Shortly before I left for China to take up my first overseas teaching post, my family gave me some advice on how to stay safe in China.
I thought it would be a good idea to share some of this advice.
So, whether you're going to China to teach English, or you're just going for a quick visit, here are some helpful safety precautions.
1. Keep money and valuables safe
Even though China is safer than many other countries, you should still beware of pickpockets.
Keep your money and valuables in the inner pockets of your jacket, and do not put valuables in your backpack.
2. Take care at night and beware of strangers
Don't walk the streets of a new city alone at night. And, don't accept invitations from strangers to go to their house for tea.
These are common sense safety precautions.
3. Learn some Chinese
It's a good idea to learn how to speak some basic Chinese. This is absolutely essential if you're heading to China for the long term (like teaching).
Outside of your classroom, you'll be hard-pushed to find locals who can speak fluent English, unless you're in a major city like Shanghai or Beijing.
Some Chinese phrases that you may find helpful are:
·Wo yao qu….. – I want to go to…..
·Ni ke yi bang wo ma? – Can you help me?
·Duo shao qian? – How much does that/this cost?
·Ni you ….. ma? – Do you have …..?
Chinese people are generally very friendly. When you're at a bar with friends, some strangers may approach your table to drink a toast with you.
They may even help themselves to your drinks!
This is perfectly normal behavior and nothing to be concerned about.
4. Take advantage of your mobile phone
Make sure you charge your mobile phone battery every day, and that there's always enough credit on it to make a call. I know I've been stuck before!
Remember to store the phone numbers of some people whom you can call for help, like your school contact.
And, most importantly, make sure that you have the name and address of your school in Chinese on your phone.
That way, you can always take a taxi back if you get lost.
5. Beware of scams in China
Unfortunately, there are numerous scams operating in China.
Some of the most common ones include:
·Requests to practise English with you – you're then taken you to a bar and charged exorbitant prices for low-quality drinks.
·Fake jewellery, silk, or tickets for attractions – if it seems to good to be true, it probably is.
·Counterfeit money – you'll see lots of stores in China use a little machine to check your notes aren't counterfeit.
·Overcharging taxis – they use fake meters, don't turn the meter on, or charge more than the agreed fare.
·Price gouging at markets – where there are no price tags, merchants may quote you an outrageous price.
·Double menus – one for before you order and one for when you pay the bill.
·Credit card readers that are cloning machines – don't let a waiter walk away with your card.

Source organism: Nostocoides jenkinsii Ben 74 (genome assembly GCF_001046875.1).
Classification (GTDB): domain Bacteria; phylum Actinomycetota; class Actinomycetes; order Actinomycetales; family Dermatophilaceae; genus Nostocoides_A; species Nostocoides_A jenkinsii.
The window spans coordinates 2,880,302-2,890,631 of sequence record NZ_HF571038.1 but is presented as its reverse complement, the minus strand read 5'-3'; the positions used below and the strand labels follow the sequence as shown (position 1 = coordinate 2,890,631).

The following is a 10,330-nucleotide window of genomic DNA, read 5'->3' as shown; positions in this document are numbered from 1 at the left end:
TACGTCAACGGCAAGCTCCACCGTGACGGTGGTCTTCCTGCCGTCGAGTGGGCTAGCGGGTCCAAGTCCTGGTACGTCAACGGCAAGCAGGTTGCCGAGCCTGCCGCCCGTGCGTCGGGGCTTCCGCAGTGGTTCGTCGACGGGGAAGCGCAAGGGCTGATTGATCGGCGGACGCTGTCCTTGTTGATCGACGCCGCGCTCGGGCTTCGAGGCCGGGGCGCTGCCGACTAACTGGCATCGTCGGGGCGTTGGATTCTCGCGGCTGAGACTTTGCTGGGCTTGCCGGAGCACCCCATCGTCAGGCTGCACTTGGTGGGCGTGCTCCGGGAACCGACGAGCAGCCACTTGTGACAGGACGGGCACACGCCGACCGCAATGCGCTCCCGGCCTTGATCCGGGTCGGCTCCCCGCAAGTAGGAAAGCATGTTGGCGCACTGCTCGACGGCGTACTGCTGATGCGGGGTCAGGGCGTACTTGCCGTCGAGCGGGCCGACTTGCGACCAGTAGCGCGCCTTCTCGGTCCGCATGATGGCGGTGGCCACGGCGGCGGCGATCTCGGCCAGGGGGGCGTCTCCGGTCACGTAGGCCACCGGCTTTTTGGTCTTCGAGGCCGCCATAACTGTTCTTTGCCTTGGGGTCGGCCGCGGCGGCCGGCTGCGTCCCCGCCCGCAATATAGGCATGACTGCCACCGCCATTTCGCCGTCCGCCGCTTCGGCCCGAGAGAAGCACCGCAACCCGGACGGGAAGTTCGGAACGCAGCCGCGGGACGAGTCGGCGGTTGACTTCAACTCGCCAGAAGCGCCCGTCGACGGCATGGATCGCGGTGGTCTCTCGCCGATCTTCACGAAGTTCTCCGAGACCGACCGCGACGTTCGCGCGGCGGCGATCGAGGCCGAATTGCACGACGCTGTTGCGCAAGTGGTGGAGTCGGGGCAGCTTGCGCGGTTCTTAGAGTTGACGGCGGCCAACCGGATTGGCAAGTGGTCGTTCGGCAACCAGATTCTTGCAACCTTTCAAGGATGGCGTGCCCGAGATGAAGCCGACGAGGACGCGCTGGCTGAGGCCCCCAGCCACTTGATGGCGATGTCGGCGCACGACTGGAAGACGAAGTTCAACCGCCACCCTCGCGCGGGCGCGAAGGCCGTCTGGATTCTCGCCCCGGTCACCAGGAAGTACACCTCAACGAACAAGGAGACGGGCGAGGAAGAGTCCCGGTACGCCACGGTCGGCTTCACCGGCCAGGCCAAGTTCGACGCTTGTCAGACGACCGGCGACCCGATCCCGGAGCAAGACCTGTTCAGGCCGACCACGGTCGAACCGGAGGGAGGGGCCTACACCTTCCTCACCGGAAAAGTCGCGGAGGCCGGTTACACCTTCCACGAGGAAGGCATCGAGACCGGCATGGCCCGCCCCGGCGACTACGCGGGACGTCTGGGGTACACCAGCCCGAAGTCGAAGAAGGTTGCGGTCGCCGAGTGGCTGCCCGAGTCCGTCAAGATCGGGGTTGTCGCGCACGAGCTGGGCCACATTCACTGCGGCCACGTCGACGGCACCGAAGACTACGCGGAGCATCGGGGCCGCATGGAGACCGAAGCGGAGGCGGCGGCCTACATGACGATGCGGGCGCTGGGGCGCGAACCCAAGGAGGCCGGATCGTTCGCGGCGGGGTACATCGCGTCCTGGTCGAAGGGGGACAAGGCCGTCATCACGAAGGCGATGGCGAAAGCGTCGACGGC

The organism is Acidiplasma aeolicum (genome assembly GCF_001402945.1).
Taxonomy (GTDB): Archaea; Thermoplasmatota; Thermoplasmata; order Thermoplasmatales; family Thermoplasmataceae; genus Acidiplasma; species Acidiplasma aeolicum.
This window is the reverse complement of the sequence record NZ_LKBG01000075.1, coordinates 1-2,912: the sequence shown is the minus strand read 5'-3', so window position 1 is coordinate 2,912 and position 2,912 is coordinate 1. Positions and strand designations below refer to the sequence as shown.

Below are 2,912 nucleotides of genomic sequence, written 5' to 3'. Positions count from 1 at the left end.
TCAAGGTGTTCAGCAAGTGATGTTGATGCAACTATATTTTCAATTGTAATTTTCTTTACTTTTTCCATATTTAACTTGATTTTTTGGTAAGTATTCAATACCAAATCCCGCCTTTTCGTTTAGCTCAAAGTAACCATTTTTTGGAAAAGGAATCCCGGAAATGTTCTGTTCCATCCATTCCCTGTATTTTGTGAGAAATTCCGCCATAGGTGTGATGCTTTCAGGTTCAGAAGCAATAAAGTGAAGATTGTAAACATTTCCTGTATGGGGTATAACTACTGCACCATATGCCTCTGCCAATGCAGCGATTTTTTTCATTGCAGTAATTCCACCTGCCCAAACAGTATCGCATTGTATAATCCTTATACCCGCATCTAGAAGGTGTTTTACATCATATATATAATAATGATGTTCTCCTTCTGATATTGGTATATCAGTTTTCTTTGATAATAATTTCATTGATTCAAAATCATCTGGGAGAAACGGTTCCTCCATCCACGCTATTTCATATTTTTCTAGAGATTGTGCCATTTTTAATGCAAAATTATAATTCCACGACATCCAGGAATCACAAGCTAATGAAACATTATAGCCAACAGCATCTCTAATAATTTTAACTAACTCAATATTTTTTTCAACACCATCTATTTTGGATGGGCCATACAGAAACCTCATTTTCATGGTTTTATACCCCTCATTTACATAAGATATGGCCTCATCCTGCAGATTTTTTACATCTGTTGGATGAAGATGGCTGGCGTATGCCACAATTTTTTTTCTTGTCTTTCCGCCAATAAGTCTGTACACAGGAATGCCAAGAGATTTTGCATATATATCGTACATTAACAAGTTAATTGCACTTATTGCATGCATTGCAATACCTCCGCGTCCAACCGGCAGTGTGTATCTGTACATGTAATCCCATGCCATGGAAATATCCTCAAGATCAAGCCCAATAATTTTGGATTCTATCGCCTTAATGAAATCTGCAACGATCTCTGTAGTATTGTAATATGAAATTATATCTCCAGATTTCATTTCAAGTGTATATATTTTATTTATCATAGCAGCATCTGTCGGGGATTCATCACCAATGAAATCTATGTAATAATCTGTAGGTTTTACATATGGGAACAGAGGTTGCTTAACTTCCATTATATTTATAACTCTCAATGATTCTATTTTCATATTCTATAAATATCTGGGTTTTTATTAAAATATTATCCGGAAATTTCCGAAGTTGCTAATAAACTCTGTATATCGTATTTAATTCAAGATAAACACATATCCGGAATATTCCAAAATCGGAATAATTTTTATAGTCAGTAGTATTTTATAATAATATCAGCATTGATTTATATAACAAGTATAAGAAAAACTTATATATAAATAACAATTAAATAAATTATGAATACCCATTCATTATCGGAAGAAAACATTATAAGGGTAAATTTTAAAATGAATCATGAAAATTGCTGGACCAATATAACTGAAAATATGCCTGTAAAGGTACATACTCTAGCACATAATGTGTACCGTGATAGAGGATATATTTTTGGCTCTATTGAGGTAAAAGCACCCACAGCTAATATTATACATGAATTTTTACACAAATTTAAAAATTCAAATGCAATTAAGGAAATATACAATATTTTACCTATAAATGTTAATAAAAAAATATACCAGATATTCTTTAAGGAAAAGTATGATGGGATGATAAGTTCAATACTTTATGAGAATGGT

Hopefully these scams didn't scare you too much. I guess it's better to be safe than sorry!
How to protect yourself from scams in China
So, how do you protect yourself from scams while you're in China?
Scams are generally more common in larger cities that have a large expat or tourist population.
If you're heading to China to teach, one way to protect yourself is by choosing a smaller, quieter city.
Most Chinese people in the street tend to keep their distance from foreigners. So, if one comes on a little too strong, alarm bells should ring.
Some other tips include:
·Never let anyone take you to a place of their choosing
·Check and confirm the price (preferably in the presence of a witness) before consuming any food or drink
·Buy your medication from legitimate pharmacies (these have a large green cross above their entrance)
·Avoid doing any business deals with street touts
·Bargain as much as possible
·Avoid taking rickshaws and only use public transport, licenced taxis and DiDi
·Learn what a real banknote should look and feel like, and reject any that arouses suspicion
·Only get your cash from an ATM, bank or licenced money changer.
And do not be afraid to say no!
If things go wrong at your school
Always chat with your school's liaison officer if you have any concerns about safety. They may refer you to someone else in certain circumstances.
In extreme circumstances, you can always contact your country's consulate in China.
I haven't had any major problems
Finally, I'd like to stress that in the years that I have lived in China, I have had virtually no problems regarding safety.
But this is no reason to let your guard down.
Being aware of the things that could possibly go wrong and taking sensible precautions can only serve to make your time in China safer and happier.
If you have any additional safety precautions for newcomers in China, or even if you've got a horror story, let me know in the comments.